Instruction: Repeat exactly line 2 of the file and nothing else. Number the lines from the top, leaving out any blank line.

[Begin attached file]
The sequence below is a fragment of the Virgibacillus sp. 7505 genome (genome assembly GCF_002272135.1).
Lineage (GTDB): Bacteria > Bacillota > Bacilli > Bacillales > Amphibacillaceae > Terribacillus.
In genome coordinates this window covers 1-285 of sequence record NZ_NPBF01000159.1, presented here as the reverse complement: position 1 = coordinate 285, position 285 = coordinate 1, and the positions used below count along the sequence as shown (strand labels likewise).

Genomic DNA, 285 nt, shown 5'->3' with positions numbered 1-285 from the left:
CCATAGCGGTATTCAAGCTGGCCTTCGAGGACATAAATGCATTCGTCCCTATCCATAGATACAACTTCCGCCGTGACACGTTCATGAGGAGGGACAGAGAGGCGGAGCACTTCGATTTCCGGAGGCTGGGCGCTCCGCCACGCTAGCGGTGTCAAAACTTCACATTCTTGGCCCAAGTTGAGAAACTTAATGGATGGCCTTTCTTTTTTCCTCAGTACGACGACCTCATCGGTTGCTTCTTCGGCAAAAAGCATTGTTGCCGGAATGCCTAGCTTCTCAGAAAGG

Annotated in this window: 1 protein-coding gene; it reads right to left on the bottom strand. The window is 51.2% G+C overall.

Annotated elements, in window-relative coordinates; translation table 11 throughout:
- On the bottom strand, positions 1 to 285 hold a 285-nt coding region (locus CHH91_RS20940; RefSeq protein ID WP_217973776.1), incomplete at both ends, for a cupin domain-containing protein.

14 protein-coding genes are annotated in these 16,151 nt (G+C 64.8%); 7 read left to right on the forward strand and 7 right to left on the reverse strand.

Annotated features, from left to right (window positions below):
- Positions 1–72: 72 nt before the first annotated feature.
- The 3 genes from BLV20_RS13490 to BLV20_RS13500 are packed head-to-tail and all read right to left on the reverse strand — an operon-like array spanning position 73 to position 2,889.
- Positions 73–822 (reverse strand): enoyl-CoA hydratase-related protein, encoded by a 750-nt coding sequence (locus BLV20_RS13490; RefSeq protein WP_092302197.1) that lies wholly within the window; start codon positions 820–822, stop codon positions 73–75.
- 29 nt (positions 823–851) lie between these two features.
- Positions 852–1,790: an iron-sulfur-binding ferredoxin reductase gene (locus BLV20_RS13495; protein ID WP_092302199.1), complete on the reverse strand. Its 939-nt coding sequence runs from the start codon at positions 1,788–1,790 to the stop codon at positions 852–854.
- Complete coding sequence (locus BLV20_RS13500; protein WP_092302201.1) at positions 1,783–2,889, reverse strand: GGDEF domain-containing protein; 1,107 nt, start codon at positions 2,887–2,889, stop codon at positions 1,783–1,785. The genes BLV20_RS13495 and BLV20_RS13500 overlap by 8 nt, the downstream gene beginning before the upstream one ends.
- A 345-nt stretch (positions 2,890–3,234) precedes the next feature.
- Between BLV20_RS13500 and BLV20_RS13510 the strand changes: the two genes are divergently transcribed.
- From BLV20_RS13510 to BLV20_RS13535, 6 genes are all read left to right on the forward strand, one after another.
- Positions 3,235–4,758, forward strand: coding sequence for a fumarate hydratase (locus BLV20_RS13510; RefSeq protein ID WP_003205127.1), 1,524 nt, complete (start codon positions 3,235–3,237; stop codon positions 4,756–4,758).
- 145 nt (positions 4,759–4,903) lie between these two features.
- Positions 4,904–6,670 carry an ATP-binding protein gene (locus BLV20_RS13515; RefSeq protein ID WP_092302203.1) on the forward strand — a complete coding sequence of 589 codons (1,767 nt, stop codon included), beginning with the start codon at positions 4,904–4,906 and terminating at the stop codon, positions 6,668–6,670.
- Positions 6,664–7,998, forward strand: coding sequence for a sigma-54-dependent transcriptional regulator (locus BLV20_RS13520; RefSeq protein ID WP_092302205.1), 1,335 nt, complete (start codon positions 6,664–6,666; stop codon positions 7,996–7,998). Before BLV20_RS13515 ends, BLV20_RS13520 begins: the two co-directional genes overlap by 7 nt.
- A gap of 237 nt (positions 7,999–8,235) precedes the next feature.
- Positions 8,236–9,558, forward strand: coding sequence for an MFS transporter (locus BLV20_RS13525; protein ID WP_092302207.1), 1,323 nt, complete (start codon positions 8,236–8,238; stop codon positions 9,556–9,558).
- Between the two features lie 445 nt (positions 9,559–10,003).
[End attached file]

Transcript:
Lineage (GTDB): Bacteria > Bacillota > Bacilli > Bacillales > Amphibacillaceae > Terribacillus.